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The University's Strategic Planning is in Full Swing









 

Charting the Course for Prominence

With the strategic-planning process in full swing, the University’s president rallies support from the Fordham community.

Competition in higher education for the best and brightest students has never been greater. While academic excellence and price are still high on student priority lists when selecting a school, other considerations have come into play, such as location, quality of life, the availability of skills-training courses and university-facilitated internships. The emergence of distance learning and for-profit degree colleges have further changed the landscape. And New York City is one of the most crowded higher-education markets in the country.

In response to the changing dynamic of higher education, Fordham University is in the midst of a yearlong strategic planning process.

“We are planning because the climate in which we operate is a constantly changing, competitive environment,” said Joseph M. McShane, S.J., president of Fordham University. “We must plan so that we don’t end up simply reacting in the future.”

During two open forums, at Lincoln Center on Oct. 28 in Pope Auditorium and at Rose Hill on Nov. 4 in the McGinley Center Ballroom, Father McShane personally invited faculty and staff to help chart the future of Fordham.

“Without the wisdom of the faculty, staff and students, this plan will go nowhere. It will sit on a shelf,” said Father McShane in Pope Auditorium. “With your wisdom, it will become a living document.”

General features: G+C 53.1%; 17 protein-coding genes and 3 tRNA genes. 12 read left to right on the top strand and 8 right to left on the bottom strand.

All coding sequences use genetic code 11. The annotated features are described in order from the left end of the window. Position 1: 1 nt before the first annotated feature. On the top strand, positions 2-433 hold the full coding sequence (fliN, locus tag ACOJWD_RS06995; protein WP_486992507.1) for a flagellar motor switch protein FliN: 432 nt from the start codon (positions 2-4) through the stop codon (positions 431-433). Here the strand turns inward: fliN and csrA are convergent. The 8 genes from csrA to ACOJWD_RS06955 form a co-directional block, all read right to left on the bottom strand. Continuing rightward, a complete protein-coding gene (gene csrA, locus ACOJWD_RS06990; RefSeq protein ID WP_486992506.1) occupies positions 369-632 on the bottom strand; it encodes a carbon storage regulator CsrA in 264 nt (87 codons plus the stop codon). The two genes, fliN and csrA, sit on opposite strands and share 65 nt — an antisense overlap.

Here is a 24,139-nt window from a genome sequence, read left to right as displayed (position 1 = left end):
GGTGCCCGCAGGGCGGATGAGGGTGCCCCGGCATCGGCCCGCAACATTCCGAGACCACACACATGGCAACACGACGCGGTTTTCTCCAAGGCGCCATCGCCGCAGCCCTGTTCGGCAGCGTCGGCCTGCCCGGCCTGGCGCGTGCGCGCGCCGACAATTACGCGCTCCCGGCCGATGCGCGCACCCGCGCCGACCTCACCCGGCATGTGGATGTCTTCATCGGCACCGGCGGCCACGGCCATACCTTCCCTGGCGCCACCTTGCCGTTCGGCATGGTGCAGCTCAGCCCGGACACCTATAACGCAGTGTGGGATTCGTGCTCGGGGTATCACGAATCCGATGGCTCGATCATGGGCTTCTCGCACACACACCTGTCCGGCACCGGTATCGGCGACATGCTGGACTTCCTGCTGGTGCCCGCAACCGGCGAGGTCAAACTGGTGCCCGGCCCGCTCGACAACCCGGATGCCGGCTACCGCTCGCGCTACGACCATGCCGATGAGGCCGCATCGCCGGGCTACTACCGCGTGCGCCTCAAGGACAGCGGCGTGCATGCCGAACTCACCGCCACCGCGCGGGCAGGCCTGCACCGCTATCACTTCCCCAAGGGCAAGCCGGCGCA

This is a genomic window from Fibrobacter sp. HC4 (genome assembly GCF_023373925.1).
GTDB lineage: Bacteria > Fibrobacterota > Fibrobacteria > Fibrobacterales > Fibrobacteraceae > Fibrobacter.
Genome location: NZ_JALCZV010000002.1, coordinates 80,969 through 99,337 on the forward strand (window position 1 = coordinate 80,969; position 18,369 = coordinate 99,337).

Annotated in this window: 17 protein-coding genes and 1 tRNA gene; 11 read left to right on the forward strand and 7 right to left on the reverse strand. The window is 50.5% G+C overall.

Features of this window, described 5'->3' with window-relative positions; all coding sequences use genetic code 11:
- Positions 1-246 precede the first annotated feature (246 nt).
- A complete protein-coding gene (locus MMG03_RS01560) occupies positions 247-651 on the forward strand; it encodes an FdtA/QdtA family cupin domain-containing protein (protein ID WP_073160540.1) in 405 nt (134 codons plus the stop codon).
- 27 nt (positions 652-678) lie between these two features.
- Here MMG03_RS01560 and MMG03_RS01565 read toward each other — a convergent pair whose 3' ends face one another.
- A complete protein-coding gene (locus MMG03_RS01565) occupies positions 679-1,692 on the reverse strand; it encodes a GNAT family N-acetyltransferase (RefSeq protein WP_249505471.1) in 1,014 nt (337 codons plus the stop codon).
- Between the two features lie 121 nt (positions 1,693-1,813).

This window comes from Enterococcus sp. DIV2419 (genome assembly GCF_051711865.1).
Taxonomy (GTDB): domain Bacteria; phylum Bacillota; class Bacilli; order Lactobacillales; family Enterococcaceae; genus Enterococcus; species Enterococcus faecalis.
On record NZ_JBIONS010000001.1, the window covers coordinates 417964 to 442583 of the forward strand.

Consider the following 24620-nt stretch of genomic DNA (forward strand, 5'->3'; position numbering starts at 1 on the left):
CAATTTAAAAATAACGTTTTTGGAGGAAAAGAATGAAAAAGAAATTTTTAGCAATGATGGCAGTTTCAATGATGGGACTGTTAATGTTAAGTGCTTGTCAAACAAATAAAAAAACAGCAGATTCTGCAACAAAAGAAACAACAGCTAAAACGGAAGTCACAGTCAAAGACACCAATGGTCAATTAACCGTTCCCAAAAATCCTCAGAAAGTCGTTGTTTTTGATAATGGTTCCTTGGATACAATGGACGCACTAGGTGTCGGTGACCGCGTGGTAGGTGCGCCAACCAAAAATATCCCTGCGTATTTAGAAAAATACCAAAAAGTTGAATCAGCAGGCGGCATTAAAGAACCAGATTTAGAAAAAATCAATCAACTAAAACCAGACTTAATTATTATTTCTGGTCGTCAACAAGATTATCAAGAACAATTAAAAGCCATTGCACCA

The University-wide process of developing a concrete vision; collecting proposals from stakeholders, including faculty, staff, students and alumni; prioritizing initiatives; proposing strategies; and, finally, implementing a strategic plan began in earnest last March, when the University Board of Trustees adopted a vision statement:

“Capitalizing on its Jesuit identity and its location in New York City, within seven years of completion of its strategic plan, Fordham University will return to a position of recognized national prominence in the world of American higher education. Once it has achieved this status, the University will pursue its ultimate long-range goal of reclaiming its position as the premier Catholic University in the United States.”

Ambitious? Absolutely, said Father McShane. “But our location in New York places on us a heavy responsibility to be a place where future leaders are educated. It is our responsibility to achieve this transformation to greatness to better serve our students so that they can work toward creating a better world.”

In addition to building on what Father McShane called Fordham’s “two greatest assets”—its New York City location and its identity as a Jesuit institution—Father McShane said the University’s Board of Trustees identified four additional themes to help achieve the vision:

  • to advance the culture of scholarship, teaching, research and service for faculty by investing in endowed chairs and faculty development to enhance recruitment and retention and secure world-class stature for University professors

  • to develop graduate and professional programs that can win distinctive excellence, national prominence and external support, as well as enhance the graduate and professional learning environment

  • to develop and sustain an undergraduate culture of learning and living that will be recognized for distinctive excellence and achieve national prominence

  • to generate and sustain the funding necessary to support investments in physical resources and the University endowment, and to fuel growth in annual giving.

Father McShane encouraged faculty and staff to submit proposals and initiatives for enhancing their programs and departments to the strategic planning committee by Dec. 1. Feedback and discussion will take place throughout the spring and summer, with a final Integrated Strategic Plan to be presented to the University community by Oct. 13, 2005.

— Suzanne Stevens


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